“How will Olivia know when her speaking time is up?” the woman asked me. “Have you got signs to count her down to the end of her time?”

“No.” I said. “I’ll just tell her she’s got 30 seconds left.”

“I really think you ought to have visual signs for her,” she insisted.

“Don’t worry. I’ve moderated a lot of debates. I don’t think we need visual signals. I’ll just find an appropriate moment, a breath pause in Olivia’s comments, and I’ll gently say, ‘Thirty seconds.’ It should work just fine.” [more...]

How families grow wiser

Walter Allward's marble sculpture of Mother Canada mourning her dead at Vimy Ridge memorial site in France.

Walter Allward’s marble sculpture of Mother Canada mourning her dead at Vimy Ridge memorial site in France.

Early in the celebration of Bill Cole’s life, last Sunday afternoon at Wooden Sticks, his son Rob talked about the periodic disconnect that had existed between himself and his late father. Rob said he thought it was much the same as the disconnect between Bill and his father, First World War veteran Thomas Clark Cole. But Rob admitted a reality that many sons and daughters do.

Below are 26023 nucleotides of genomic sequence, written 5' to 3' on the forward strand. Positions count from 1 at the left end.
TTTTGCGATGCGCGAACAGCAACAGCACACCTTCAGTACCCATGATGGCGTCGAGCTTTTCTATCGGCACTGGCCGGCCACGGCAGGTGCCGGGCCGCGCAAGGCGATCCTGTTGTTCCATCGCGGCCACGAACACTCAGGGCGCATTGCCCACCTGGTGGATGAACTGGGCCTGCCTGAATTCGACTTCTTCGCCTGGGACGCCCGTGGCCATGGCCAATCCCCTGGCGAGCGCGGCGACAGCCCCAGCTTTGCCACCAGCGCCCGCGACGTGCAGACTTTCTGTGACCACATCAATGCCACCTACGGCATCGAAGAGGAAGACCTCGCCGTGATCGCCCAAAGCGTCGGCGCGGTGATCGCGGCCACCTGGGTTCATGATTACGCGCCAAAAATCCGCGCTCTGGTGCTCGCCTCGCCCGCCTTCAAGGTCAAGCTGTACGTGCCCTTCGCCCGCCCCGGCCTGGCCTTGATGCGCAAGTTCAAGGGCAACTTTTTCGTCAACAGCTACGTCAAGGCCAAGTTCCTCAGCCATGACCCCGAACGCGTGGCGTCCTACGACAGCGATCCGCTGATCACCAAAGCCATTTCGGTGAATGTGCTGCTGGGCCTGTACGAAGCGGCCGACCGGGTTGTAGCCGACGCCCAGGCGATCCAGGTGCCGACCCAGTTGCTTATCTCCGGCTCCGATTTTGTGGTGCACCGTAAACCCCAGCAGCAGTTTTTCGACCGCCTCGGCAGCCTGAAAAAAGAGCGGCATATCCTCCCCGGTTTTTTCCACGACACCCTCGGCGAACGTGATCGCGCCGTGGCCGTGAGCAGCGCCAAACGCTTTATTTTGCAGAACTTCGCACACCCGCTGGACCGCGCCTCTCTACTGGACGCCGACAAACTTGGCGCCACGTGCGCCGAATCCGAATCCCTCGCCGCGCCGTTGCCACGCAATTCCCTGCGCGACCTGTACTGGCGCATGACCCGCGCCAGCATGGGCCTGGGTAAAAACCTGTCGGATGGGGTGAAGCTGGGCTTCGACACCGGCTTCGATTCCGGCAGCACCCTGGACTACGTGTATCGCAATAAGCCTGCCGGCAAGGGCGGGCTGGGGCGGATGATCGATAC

“I was astonished,” Rob Cole said. “The older I got, the wiser Dad seemed to become.” [more...]

Rules are not for breaking

People's Climate March supporters believe world leaders have failed to live up to environmental commitments.

People’s Climate March supporters believe world leaders have failed to live up to greenhouse gas emissions regulations they agreed to at Kyoto in 1997.